As market participants will be well aware, there are already divergences between the UK and EU securitisation frameworks and more divergence may well arise as the new regime beds down.  Whilst a new, more agile and responsive framework may prove beneficial for UK transactions, given the requirements on investors to comply with their applicable local securitisation rules this may still mean that UK securitisation participants are asked to comply with EUSR rules to allow EU regulated investors to lend to or invest in the securitisation.  We discuss below some of the key highlights of the proposal and what it means for the securitisation market going forward. 


The EU Securitisation Regulation ("EUSR”), in effect in the UK and the EU since 1 January 2019, was onshored3 post-Brexit with effect from 1 January 2021, with minimal changes.  Since then, a number of measures have been adopted by the EU, such as various technical standards and guidelines, which have not been onshored and resulted in areas of divergence between the UK and the EU.  Also, HM Treasury, in its Review of the Securitisation Regulation: Report and call for evidence response of December 2021 (the “HM Treasury report”) identified a number of areas for possible reform.  The FCA and PRA have clearly considered these in their proposals and the new regulatory framework should facilitate further clarity in some of these areas.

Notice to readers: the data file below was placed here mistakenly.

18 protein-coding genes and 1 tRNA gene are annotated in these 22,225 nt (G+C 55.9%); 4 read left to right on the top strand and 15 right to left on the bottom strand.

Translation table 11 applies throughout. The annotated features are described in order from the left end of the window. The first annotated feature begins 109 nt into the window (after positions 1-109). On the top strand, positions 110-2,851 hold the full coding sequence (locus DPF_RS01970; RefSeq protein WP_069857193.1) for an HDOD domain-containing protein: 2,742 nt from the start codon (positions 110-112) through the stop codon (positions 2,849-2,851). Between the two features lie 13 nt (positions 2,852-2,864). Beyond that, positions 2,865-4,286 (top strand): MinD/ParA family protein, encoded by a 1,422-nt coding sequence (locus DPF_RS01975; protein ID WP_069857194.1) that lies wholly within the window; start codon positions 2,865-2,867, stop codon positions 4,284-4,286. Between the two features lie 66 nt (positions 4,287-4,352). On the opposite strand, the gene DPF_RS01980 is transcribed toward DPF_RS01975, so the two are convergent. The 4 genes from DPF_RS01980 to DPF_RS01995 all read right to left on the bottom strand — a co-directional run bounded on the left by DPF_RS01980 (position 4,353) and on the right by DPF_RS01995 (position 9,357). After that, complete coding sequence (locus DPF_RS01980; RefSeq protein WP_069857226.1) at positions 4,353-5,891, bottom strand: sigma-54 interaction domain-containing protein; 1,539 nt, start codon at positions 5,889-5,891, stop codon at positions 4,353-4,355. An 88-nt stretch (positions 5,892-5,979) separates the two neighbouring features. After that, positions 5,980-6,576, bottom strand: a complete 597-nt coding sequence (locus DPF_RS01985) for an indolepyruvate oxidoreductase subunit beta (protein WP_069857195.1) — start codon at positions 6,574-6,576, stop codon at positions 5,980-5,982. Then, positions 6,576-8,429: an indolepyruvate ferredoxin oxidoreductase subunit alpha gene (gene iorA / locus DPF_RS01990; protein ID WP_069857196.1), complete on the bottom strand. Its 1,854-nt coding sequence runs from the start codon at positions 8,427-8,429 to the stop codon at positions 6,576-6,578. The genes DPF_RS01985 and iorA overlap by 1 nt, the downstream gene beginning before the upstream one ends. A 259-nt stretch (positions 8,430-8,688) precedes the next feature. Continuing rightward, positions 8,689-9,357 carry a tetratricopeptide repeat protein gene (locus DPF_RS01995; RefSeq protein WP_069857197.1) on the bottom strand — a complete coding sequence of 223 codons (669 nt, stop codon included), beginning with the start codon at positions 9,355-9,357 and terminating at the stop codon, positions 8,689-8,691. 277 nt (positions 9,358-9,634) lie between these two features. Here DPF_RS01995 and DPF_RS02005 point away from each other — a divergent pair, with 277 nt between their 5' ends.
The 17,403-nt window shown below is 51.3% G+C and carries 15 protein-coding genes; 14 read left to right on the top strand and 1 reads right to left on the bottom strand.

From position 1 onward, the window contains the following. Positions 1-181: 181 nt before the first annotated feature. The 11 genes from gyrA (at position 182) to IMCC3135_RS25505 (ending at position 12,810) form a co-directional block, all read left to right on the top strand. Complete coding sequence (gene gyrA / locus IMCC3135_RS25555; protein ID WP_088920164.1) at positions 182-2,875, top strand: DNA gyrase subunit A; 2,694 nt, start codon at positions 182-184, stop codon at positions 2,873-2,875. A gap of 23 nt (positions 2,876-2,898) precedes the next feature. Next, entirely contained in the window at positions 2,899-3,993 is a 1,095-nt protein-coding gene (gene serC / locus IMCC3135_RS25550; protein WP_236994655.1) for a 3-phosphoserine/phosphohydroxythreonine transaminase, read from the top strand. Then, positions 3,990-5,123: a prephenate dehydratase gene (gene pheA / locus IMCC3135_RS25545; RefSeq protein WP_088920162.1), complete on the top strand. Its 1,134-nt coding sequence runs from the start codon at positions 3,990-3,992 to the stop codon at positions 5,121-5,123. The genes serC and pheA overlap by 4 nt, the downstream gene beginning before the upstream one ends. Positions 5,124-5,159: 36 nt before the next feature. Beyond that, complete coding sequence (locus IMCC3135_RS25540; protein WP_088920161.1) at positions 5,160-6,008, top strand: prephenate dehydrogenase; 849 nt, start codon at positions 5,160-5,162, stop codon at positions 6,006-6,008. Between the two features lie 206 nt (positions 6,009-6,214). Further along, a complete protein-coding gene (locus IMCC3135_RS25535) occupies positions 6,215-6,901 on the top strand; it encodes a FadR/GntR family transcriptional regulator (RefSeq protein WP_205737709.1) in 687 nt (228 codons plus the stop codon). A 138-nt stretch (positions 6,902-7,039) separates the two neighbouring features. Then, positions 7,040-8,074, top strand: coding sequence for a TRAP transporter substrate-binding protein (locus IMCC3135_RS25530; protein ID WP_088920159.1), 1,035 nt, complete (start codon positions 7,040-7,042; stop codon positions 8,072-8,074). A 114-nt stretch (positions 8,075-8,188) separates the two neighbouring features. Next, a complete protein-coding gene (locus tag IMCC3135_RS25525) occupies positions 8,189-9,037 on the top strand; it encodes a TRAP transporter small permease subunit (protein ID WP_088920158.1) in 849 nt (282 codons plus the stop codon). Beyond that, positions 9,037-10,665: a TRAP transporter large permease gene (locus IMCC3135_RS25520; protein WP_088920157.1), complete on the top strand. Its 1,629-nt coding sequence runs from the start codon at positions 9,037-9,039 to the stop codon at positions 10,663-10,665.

The Securitisation SI carries over most of the headline provisions of the UK Securitisation Regulation.  However most firm-facing provisions, including provisions covered currently by technical standards, are devolved to the regulators with securitisation activities becoming “designated activities” under the new “Designated Activities Regime” as introduced by FSMA 2023.

What are the key highlights of the Securitisation SI and the Rules?

The Securitisation SI and the Rules do not intend to disrupt the current requirements for securitisation and largely align with market expectations and EU standards.  The PRA and FCA are also largely aligned; though there are some disparities in a few areas it may be that these will be ironed out as part of the consultation processes.  Some highlights of the current proposals are discussed below.